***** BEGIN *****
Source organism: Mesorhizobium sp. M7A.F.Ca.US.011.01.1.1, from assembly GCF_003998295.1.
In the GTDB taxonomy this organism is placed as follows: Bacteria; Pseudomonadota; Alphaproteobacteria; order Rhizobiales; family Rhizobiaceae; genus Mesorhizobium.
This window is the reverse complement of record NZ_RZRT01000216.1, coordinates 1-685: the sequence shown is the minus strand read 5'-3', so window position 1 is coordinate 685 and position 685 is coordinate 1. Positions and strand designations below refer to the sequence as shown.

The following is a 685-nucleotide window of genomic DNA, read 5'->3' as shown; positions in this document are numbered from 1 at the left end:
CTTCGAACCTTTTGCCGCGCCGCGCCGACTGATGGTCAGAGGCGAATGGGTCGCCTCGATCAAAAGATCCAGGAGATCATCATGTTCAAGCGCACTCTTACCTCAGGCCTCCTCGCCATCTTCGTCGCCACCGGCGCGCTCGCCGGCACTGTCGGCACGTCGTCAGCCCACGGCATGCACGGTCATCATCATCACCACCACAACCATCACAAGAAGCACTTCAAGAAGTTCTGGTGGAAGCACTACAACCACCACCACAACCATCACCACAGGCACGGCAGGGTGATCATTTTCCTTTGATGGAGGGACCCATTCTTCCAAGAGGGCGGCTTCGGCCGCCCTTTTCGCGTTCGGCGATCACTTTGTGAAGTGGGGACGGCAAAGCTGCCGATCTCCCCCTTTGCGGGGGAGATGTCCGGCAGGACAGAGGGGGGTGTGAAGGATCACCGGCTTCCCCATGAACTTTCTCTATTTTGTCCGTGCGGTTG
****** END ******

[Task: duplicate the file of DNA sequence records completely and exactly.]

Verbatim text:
Source organism: Mesorhizobium sp. M7A.F.Ca.US.011.01.1.1, from assembly GCF_003998295.1.
In the GTDB taxonomy this organism is placed as follows: Bacteria; Pseudomonadota; Alphaproteobacteria; order Rhizobiales; family Rhizobiaceae; genus Mesorhizobium.
This window is the reverse complement of record NZ_RZRT01000216.1, coordinates 1-685: the sequence shown is the minus strand read 5'-3', so window position 1 is coordinate 685 and position 685 is coordinate 1. Positions and strand designations below refer to the sequence as shown.

The following is a 685-nucleotide window of genomic DNA, read 5'->3' as shown; positions in this document are numbered from 1 at the left end:
CTTCGAACCTTTTGCCGCGCCGCGCCGACTGATGGTCAGAGGCGAATGGGTCGCCTCGATCAAAAGATCCAGGAGATCATCATGTTCAAGCGCACTCTTACCTCAGGCCTCCTCGCCATCTTCGTCGCCACCGGCGCGCTCGCCGGCACTGTCGGCACGTCGTCAGCCCACGGCATGCACGGTCATCATCATCACCACCACAACCATCACAAGAAGCACTTCAAGAAGTTCTGGTGGAAGCACTACAACCACCACCACAACCATCACCACAGGCACGGCAGGGTGATCATTTTCCTTTGATGGAGGGACCCATTCTTCCAAGAGGGCGGCTTCGGCCGCCCTTTTCGCGTTCGGCGATCACTTTGTGAAGTGGGGACGGCAAAGCTGCCGATCTCCCCCTTTGCGGGGGAGATGTCCGGCAGGACAGAGGGGGGTGTGAAGGATCACCGGCTTCCCCATGAACTTTCTCTATTTTGTCCGTGCGGTTG